A king-emperor, the female equivalent being queen-empress, is a sovereign ruler who is simultaneously a king of one territory and emperor of another. This title usually results from a merger of a royal and imperial crown, but recognises that the two territories are different politically or culturally and in status (emperor being a higher rank than king). It also denotes a king's imperial status through the acquisition of an empire or vice versa.

Signature of King Edward VIII
The 'R' and 'I' after his name indicate 'king' and 'emperor' in Latin ('Rex' and 'Imperator').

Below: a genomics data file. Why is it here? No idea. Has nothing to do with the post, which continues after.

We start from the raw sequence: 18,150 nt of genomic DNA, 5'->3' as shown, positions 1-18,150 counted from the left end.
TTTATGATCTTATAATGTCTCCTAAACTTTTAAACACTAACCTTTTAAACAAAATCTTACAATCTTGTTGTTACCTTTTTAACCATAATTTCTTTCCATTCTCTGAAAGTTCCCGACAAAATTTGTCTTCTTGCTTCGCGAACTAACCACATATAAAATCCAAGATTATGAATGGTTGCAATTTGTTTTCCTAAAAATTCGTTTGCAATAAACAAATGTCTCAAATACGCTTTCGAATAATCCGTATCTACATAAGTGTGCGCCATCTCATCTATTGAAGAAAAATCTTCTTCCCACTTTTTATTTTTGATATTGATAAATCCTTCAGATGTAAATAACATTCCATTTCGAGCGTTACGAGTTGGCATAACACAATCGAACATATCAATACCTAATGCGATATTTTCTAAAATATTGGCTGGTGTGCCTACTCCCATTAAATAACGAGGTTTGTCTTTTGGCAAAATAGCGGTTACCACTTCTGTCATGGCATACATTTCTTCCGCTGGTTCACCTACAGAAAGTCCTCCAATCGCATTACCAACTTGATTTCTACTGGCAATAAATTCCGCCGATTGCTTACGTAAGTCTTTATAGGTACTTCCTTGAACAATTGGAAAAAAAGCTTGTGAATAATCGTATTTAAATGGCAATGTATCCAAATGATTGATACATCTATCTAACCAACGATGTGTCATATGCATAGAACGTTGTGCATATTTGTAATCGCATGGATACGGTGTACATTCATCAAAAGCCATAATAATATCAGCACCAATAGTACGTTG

The dual title signifies a sovereign's dual role, but may also be created to improve a ruler's prestige. Both cases, however, show that the merging of rule was not simply a case of annexation where one state is swallowed by another, but rather of unification and almost equal status, though in the case of the British monarchy the suggestion that an emperor is higher in rank than a king was avoided by creating the title "king-emperor" ("queen-empress") instead of "emperor-king" ("empress-queen").